Cellular mechanisms and neural circuits of cortical sleep regulation in mice


  • Dr Lukas Krone

    University of Oxford, United Kingdom

Project summary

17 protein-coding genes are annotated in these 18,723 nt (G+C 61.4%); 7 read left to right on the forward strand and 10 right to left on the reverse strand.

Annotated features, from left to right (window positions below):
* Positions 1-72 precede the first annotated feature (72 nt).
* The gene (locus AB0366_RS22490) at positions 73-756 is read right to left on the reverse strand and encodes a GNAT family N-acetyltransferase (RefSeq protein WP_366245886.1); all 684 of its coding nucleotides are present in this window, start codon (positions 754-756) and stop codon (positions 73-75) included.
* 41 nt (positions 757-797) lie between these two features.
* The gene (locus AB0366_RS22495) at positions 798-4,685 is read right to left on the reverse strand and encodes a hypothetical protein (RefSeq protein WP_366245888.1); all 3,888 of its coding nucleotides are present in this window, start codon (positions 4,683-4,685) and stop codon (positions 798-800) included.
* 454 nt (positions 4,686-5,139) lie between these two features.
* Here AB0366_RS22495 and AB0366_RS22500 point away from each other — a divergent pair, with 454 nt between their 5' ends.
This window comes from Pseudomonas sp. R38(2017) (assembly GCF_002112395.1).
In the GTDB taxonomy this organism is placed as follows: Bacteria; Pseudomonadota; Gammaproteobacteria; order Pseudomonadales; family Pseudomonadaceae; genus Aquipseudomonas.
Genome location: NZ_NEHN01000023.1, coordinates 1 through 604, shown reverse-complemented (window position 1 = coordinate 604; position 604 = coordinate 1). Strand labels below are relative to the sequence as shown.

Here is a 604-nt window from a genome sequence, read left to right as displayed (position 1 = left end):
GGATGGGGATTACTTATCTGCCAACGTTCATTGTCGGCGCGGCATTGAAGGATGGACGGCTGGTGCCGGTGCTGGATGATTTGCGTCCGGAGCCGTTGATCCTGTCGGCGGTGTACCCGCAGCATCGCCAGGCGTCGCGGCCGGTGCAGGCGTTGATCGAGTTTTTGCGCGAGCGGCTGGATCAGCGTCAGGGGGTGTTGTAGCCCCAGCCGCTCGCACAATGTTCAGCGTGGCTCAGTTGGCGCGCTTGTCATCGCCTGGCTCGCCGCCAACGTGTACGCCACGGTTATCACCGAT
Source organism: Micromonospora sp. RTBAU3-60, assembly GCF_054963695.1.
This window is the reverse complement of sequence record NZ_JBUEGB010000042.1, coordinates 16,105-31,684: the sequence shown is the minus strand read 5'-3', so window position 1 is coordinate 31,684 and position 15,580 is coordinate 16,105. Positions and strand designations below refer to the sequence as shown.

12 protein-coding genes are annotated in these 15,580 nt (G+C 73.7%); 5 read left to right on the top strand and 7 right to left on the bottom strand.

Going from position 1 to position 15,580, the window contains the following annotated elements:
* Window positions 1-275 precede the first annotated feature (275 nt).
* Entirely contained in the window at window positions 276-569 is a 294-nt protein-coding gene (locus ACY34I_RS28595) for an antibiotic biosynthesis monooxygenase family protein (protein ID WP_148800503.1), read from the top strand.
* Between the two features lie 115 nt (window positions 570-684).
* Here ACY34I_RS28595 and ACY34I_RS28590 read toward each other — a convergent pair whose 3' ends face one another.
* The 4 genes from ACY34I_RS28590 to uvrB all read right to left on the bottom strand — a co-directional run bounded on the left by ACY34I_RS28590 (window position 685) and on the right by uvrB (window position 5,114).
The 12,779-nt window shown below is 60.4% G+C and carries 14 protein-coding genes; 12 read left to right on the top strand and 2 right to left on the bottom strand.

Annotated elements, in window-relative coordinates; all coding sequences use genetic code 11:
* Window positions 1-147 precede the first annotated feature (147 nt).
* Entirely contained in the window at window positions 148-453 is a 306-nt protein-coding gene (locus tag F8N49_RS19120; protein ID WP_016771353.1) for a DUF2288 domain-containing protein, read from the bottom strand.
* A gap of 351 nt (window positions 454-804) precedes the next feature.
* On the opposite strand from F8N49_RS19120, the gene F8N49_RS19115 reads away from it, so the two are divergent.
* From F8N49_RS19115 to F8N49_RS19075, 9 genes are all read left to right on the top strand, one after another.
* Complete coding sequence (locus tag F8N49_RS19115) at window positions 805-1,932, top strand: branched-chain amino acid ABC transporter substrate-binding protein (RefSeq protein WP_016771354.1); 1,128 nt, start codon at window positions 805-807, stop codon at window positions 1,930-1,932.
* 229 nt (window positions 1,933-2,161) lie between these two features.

Neither humans nor animals can stay awake forever. Our brain measures how long we have been awake and gradually increases the drive to sleep until sleep becomes irresistible. I investigate the neurobiology underlying this process, termed 'sleep homeostasis', through which a healthy brain ensures that we get sufficient sleep. I recently found that the cortex, a brain region with a complex structure and high energy demands, keeps an account of sleep need. My current studies in mice explore whether the cortex senses accumulating oxidative stress, a byproduct of neuronal activity, and transitions into its sleep mode when a critical threshold is reached. I further investigate through which connections the cortex informs other brain regions when it is time to switch off. My project aims to identify molecular processes and the brain circuits which could be targets for new drugs or existing brain stimulation techniques to help people with sleep disorders.